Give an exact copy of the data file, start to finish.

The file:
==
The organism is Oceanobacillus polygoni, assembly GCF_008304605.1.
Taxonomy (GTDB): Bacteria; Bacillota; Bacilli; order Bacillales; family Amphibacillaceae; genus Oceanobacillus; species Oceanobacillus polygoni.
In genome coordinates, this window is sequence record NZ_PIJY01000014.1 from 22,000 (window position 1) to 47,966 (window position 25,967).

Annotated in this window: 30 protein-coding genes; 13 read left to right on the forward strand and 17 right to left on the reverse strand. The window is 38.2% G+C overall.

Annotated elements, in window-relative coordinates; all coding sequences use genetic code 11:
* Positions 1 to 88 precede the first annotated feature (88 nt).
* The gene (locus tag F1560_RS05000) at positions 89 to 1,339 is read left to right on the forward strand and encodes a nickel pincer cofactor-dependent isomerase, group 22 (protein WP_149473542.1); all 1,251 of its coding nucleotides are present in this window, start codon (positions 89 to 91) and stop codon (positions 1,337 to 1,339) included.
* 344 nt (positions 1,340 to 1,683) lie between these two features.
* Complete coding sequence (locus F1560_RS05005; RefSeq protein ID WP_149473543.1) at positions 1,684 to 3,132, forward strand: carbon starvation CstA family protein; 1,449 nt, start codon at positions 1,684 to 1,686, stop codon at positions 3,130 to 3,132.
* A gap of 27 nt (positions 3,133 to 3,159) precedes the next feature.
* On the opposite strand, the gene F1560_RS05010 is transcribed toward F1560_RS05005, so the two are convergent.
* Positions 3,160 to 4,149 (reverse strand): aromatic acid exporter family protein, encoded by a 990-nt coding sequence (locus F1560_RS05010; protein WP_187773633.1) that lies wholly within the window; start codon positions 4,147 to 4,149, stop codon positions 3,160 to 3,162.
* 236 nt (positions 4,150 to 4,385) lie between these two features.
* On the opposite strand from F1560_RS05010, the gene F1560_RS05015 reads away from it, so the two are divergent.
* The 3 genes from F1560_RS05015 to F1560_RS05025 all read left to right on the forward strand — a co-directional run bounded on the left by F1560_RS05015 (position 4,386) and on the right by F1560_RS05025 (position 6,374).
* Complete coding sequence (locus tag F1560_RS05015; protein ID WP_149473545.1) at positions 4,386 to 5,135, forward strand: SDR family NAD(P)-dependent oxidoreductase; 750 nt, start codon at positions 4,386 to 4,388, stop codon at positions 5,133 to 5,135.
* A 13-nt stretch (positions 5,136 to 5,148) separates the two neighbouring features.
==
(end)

The organism is Oceanobacillus polygoni, assembly GCF_008304605.1.
Taxonomy (GTDB): Bacteria; Bacillota; Bacilli; order Bacillales; family Amphibacillaceae; genus Oceanobacillus; species Oceanobacillus polygoni.
In genome coordinates, this window is sequence record NZ_PIJY01000014.1 from 22,000 (window position 1) to 47,966 (window position 25,967).

Annotated in this window: 30 protein-coding genes; 13 read left to right on the forward strand and 17 right to left on the reverse strand. The window is 38.2% G+C overall.

Annotated elements, in window-relative coordinates; all coding sequences use genetic code 11:
* Positions 1 to 88 precede the first annotated feature (88 nt).
* The gene (locus tag F1560_RS05000) at positions 89 to 1,339 is read left to right on the forward strand and encodes a nickel pincer cofactor-dependent isomerase, group 22 (protein WP_149473542.1); all 1,251 of its coding nucleotides are present in this window, start codon (positions 89 to 91) and stop codon (positions 1,337 to 1,339) included.
* 344 nt (positions 1,340 to 1,683) lie between these two features.
* Complete coding sequence (locus F1560_RS05005; RefSeq protein ID WP_149473543.1) at positions 1,684 to 3,132, forward strand: carbon starvation CstA family protein; 1,449 nt, start codon at positions 1,684 to 1,686, stop codon at positions 3,130 to 3,132.
* A gap of 27 nt (positions 3,133 to 3,159) precedes the next feature.
* On the opposite strand, the gene F1560_RS05010 is transcribed toward F1560_RS05005, so the two are convergent.
* Positions 3,160 to 4,149 (reverse strand): aromatic acid exporter family protein, encoded by a 990-nt coding sequence (locus F1560_RS05010; protein WP_187773633.1) that lies wholly within the window; start codon positions 4,147 to 4,149, stop codon positions 3,160 to 3,162.
* 236 nt (positions 4,150 to 4,385) lie between these two features.
* On the opposite strand from F1560_RS05010, the gene F1560_RS05015 reads away from it, so the two are divergent.
* The 3 genes from F1560_RS05015 to F1560_RS05025 all read left to right on the forward strand — a co-directional run bounded on the left by F1560_RS05015 (position 4,386) and on the right by F1560_RS05025 (position 6,374).
* Complete coding sequence (locus tag F1560_RS05015; protein ID WP_149473545.1) at positions 4,386 to 5,135, forward strand: SDR family NAD(P)-dependent oxidoreductase; 750 nt, start codon at positions 4,386 to 4,388, stop codon at positions 5,133 to 5,135.
* A 13-nt stretch (positions 5,136 to 5,148) separates the two neighbouring features.